DA:​ It is a very big challenge and it's very early days for these platforms. I say a lot that most of the learning is still ahead of us, and we're still trying to define what the platforms really are. If you want to use some examples with monoclonal antibodies (mAbs) as a platform, we're where mAbs were in the early 1990s – low-yield, very complex processes, with highly manual parts of the processes and not a tremendously wonderful understanding of the biology. That is something that all of us, as an industry, has ahead of us – identifying the important elements and also learning what things we are worried about, right now, we don't need to worry about.

This was one of the interesting things that we learned from the development of mAbs: there were things that you might have worried about early on that, now, nobody worries about – there were other, bigger challenges that we didn't even recognise that were out there. All that learning is ahead of us is and that's exciting to me – it'll be keeping us busy into the future and knowing that we have a lot of new things to discover. This gives me great comfort because, currently, our processes are very complicated. They're expensive and are probably very inefficient, but they work. Knowing that it will get better keeps us going.

BPR: How far are you able to alter the processes while the products move through the clinic?

DA: ​Improvements you can make to a process, and how big these can be, tend to follow how much you know about the process. This is the interesting 'trap' – these products have shown remarkable efficacy in the clinic, such that they have a rapid development timeline, getting to commercialisation very quickly with processes that have not been worked on during standard, extended clinical development. You can be trapped into early-type manufacturing processes. On top of this, you have the dramatic clinical benefits that you don't want to disrupt: 'if it's not broken, don't fix it'. 

However, knowing that you're getting to commercialisation very quickly with processes that are not ideal, as I said, all that learning is ahead of us, the question is how do you capture that learning and apply it? It depends on how well we understand the biology of what is happening. We still have a long way to go to learn all of the pieces involved. There's some great working going on but to translate that to the manufacturing areas, and understanding that a lever that you pull and what that will do to clinical effect or safety, right now we have only relatively crude measures. To your original question, the answer is: not well.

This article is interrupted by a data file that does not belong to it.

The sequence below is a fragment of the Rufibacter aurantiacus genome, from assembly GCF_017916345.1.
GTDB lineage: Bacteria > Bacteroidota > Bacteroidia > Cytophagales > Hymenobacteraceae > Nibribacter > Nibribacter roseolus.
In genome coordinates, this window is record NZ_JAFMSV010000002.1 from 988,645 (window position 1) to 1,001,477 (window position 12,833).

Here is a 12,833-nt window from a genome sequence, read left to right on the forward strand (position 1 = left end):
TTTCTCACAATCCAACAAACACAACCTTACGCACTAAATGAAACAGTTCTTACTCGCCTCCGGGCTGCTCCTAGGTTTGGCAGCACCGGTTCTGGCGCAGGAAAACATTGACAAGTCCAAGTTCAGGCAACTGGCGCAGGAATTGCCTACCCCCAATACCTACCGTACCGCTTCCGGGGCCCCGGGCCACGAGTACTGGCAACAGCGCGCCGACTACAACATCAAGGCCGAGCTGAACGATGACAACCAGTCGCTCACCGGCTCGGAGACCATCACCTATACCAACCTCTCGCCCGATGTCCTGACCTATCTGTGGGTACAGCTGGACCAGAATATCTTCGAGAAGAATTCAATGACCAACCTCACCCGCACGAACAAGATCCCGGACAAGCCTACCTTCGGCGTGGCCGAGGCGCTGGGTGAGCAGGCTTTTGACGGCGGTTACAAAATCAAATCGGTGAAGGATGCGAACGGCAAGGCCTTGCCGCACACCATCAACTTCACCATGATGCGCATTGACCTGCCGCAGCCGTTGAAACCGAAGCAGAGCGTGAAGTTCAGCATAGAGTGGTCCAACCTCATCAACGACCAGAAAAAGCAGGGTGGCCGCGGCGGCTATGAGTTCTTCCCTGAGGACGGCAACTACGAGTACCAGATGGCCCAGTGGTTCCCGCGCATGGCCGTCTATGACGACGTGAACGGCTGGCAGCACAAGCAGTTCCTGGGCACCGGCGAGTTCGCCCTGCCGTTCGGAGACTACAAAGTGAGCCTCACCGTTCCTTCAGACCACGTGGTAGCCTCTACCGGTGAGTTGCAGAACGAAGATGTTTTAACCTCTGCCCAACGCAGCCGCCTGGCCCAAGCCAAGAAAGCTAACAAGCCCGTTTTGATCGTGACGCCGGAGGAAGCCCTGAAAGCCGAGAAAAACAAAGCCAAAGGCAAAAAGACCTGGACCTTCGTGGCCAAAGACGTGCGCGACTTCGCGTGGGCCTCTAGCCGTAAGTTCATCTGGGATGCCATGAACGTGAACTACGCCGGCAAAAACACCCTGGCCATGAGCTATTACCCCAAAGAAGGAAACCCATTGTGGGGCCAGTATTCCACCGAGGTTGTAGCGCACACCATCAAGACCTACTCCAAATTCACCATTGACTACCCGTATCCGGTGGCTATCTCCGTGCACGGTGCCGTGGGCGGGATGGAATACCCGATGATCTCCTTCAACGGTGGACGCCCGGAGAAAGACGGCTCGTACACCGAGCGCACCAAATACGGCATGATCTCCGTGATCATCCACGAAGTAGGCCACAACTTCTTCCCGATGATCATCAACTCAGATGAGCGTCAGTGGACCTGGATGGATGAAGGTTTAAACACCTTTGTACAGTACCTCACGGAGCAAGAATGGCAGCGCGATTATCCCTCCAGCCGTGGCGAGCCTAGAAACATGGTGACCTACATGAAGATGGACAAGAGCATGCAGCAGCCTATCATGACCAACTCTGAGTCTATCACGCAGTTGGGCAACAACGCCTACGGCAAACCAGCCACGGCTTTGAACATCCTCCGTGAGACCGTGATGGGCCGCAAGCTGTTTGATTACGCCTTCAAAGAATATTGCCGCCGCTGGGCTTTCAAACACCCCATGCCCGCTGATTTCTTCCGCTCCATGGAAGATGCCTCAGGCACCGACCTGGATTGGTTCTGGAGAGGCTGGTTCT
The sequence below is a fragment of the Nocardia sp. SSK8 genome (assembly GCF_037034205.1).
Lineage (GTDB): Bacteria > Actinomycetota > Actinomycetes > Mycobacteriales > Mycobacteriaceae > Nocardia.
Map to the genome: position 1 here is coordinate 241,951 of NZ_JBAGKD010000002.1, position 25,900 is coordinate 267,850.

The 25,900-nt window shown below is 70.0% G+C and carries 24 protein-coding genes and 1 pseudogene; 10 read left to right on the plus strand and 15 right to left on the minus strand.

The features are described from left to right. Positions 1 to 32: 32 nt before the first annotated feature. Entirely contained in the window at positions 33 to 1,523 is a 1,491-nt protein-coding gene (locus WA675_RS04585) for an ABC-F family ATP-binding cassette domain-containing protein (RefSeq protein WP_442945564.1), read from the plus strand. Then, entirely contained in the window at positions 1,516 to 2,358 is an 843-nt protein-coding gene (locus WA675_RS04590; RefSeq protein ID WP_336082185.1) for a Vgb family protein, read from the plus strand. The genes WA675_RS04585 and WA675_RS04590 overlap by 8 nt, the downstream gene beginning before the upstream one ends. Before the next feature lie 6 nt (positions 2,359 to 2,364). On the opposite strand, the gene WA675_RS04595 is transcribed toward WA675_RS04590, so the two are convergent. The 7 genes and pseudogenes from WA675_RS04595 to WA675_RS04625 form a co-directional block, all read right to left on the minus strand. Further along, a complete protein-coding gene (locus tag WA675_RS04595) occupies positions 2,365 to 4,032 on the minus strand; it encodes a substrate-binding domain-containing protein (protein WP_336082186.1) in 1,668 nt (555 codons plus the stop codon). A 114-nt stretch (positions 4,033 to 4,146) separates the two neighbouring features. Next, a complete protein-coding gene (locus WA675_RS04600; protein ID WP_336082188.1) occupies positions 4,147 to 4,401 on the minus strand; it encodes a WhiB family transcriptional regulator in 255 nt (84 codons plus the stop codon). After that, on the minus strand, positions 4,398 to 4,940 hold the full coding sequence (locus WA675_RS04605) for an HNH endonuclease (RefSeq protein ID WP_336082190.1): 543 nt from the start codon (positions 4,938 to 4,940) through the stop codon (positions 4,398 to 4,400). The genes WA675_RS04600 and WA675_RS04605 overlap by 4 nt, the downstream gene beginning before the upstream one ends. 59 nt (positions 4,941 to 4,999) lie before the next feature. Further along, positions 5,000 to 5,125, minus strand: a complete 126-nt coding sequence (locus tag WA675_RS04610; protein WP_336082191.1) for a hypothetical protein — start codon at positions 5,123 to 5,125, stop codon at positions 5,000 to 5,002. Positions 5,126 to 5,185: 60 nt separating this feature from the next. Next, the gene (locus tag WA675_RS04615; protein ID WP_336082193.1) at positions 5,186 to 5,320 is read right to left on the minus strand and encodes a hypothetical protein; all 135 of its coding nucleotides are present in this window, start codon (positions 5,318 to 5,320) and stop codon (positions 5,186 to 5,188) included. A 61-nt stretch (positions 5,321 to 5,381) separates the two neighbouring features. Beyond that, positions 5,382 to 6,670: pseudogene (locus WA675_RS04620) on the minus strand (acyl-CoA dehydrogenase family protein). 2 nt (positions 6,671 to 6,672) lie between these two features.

BPR: In regards to bluebird's gene therapies, what barriers are you coming up against in this space?

DA: ​One of them is the worldwide supply of the vector, used for transducing the cells. The number of products out there that are looking to use viral vectors for treatments is exploding and the capacity to make them has been constrained. We're addressing that by building our own manufacturing facility for vector production. We're also partnered with multiple companies in the US and Europe for the manufacturing of commercial viral vectors. Our facility isn't to replace external partners but simply to augment our supply – spreading the risk away from a fully external model to a mix of internal and external.

BPR: Why is the demand for viral vectors not being currently met?

DA: ​Well, it's almost inevitable that the capacity will lag behind the need. The field exploded so fast and the clinical development progressed from very early-stage to 'oh my goodness, we need to commercialise, now' so quickly that the capital couldn't be deployed fast enough. The manufacturers that are out there need long lead times to secure the actual customers and can be confident that they can have sustained business rather than throw money at something that might be a flash in the pan.

BPR: What changes do you expect to see going forward across cell and gene therapy manufacture?

DA: ​The whole industry is going to have to start worrying about the cost production and the cost of goods sold. This is already being talked about: the products are complex and expensive, requiring a lot of different components. This will require those working on gene therapies, including gene-editing companies, to be able to improve the manufacturing processes for the entire supply chain – that’s going to be paramount. I expect you're going to see a lot of partnering with innovative technology companies to help come up with technological solutions for that. You may also see other approaches, such as allogeneic processes, that may bear fruit.

BPR: How close do you feel an allogeneic CAR-T treatment is, in terms of commercial manufacturing feasibility?

DA: ​'Off-the-shelf' CAR-T would be a wonderful thing for patients, but the technical challenges are real and there are companies working to address those challenges. It does present a challenge of how much effort do you put on trying to invent that off-the-shelf approach rather than try to improve the autologous approach. You have to weigh up where is the best investment. Do you put your money, on the process that is working right now, or do you try to solve some of those allogeneic processes? We think about this all the time.

Derek Adams joined bluebird bio in March 2017 as chief technology and manufacturing officer. Prior to joining bluebird, Derek was the senior vice president of CMC at Evelo Biosciences. At Evelo, Derek established the initial process development function and supply chain for clinical studies and drove strategy for product development.